Press briefing: morning 6 May 2014
This was published under the 2010 to 2015 Conservative and Liberal Democrat coalition government
The Prime Minister’s Spokesperson (PMS) gave an update on the cabinet agenda earlier that day and answered questions on a range of topics.
The Prime Minister’s Official Spokesperson (PMS) gave an update on the cabinet agenda following a meeting earlier that day.
Asked about international takeovers, PMS said that the Pfizer bid for AstraZeneca had been noted during cabinet, and set out that the government would continue to actively engage with both Pfizer and AstraZeneca on the importance of the life sciences industry, research and development and the skills base within the UK economy. He said that decisions about whether any bid should go ahead were for the companies’ shareholders.
Asked about the discussion in cabinet that had focused on policy implementation, PMS said that cabinet regularly discussed commitments and policies, and there had been a wide discussion amongst cabinet colleagues about the importance of implementing policy, particularly in light of the new Parliamentary session which would begin soon.
Asked about the housing market, PMS said that as the Chancellor had said at the Treasury Select Committee, the Bank of England’s job was to review asset prices across the board. Increasing housing supply is at the heart of the government’s approach.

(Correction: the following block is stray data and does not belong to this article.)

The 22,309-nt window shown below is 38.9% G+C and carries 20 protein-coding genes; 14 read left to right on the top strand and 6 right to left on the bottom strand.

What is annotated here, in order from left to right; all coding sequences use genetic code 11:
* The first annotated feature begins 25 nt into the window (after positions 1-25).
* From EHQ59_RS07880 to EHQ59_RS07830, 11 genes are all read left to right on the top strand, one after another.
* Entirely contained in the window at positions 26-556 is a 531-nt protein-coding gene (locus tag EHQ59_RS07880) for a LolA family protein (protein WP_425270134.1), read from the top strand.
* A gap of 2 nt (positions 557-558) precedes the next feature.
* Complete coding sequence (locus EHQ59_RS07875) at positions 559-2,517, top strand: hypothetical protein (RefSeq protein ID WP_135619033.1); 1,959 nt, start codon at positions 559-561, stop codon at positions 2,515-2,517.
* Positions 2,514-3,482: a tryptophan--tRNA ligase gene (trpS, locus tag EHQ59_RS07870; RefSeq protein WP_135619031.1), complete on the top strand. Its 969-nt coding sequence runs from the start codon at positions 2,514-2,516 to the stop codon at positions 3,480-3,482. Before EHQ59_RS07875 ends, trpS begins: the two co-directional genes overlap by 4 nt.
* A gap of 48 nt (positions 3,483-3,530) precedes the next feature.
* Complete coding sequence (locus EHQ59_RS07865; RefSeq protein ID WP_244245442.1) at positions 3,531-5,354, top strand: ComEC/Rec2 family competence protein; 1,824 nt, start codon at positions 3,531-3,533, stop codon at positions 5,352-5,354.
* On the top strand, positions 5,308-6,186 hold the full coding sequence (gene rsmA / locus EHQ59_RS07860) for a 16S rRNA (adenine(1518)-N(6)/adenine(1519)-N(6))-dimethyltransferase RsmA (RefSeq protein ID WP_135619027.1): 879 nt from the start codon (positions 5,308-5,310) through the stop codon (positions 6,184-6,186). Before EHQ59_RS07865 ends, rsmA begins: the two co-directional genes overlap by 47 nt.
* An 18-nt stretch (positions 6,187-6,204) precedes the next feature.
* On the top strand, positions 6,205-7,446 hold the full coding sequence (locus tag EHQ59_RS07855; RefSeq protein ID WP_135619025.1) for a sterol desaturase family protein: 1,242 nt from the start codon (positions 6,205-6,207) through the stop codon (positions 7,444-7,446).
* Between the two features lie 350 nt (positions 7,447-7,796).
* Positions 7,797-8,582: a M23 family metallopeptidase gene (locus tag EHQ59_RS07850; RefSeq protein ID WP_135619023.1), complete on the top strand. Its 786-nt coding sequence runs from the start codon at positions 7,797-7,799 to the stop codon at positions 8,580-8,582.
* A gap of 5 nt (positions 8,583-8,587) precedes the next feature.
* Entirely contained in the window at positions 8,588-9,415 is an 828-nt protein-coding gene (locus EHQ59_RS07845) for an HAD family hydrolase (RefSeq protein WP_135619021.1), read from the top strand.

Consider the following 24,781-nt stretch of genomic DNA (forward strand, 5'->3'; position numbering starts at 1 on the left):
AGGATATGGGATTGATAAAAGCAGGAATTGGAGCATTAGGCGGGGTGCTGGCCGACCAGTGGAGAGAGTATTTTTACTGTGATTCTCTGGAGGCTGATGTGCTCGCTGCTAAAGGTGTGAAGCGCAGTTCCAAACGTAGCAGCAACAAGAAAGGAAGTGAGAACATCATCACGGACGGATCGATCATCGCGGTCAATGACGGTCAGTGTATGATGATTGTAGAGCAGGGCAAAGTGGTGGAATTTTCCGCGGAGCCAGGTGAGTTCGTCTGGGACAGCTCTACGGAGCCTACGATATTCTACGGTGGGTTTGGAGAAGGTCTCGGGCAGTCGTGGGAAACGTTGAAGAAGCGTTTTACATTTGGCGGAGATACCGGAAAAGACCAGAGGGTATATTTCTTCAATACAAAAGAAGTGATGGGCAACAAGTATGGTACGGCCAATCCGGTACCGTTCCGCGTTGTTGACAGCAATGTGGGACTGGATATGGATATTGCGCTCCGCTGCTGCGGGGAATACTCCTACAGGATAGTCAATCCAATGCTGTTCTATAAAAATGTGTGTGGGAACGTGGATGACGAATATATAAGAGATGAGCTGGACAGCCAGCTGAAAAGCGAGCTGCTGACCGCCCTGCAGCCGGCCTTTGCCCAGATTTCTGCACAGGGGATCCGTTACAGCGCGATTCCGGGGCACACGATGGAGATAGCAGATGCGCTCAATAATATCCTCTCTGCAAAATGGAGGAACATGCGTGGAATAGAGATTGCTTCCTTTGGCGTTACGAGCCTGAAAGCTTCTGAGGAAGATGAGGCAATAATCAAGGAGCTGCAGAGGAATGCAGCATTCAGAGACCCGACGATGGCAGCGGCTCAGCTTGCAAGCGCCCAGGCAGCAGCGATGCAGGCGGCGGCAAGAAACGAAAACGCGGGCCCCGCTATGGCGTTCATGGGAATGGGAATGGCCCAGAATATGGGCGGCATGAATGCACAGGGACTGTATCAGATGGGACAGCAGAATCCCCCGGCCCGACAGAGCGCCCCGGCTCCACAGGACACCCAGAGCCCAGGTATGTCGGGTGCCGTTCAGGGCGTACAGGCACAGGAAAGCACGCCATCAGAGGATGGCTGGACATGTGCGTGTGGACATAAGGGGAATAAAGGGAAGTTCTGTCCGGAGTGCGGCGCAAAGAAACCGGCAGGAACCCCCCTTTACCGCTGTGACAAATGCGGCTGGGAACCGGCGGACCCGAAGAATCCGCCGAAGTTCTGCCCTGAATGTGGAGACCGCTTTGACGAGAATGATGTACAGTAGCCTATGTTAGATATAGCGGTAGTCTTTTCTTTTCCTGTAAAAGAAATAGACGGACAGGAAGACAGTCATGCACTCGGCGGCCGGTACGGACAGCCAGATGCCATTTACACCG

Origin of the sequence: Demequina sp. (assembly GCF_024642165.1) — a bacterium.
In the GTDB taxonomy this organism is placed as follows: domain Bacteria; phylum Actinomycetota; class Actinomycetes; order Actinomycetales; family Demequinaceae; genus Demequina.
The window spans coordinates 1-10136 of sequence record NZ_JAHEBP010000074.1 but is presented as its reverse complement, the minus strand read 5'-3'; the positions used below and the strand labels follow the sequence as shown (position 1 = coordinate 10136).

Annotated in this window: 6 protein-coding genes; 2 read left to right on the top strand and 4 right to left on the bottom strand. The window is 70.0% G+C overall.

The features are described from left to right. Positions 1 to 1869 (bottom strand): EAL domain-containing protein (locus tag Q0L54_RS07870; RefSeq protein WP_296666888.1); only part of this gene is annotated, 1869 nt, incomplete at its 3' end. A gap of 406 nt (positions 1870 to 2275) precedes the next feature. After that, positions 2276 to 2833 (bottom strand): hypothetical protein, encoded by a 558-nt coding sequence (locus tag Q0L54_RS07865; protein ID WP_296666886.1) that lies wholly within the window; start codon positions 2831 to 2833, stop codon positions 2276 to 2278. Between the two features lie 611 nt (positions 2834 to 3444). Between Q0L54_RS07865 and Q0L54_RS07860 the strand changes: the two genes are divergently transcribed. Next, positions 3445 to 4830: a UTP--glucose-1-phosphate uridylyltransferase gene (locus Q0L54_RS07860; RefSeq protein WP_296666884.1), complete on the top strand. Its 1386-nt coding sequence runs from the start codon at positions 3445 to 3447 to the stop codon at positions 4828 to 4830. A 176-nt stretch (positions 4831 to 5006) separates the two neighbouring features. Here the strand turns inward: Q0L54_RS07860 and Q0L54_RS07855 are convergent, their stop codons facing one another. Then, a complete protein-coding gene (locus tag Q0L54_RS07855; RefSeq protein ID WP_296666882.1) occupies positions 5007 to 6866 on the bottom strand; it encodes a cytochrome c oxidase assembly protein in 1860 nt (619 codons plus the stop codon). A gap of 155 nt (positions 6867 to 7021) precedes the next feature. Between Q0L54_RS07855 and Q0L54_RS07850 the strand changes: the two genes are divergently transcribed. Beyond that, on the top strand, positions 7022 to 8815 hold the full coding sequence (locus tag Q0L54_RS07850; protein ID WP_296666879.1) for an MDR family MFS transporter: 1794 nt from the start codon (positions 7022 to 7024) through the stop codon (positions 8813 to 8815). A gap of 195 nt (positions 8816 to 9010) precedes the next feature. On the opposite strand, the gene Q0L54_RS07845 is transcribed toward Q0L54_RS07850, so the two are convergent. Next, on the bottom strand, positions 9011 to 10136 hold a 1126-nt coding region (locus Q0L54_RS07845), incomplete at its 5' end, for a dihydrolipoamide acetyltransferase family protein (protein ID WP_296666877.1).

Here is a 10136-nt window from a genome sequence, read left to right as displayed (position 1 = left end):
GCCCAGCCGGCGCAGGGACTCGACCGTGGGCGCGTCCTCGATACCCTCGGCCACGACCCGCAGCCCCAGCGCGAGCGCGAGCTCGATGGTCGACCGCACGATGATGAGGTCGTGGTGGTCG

Asked about the Chilcot Inquiry, PMS said that it was right that the independent Chilcot report into the Iraq war would be published as soon as it was ready to be published.
Asked about the kidnapping of girls in Nigeria, PMS said that, as the Foreign Secretary had said, the government had offered assistance to the Nigerian government. PMS said he was not aware that any requests had yet been made.
Asked if the Prime Minister was concerned about the case of the missing prisoner Michael Wheatley, PMS said that the Prime Minister shared the concerns of the Justice Secretary and that it was right that there would be an urgent review into the matter. The Justice Secretary had recently set out measures to tighten the process of temporary licensing.
Asked about jobseekers losing certain benefits if they don’t take jobs with zero hours contracts, the PMS said that the Prime Minister thought it was right that as part of the introduction of Universal Credit, there should be requirements on people to take opportunities that were offered. He said that decision about individual cases would rightly be made by staff locally.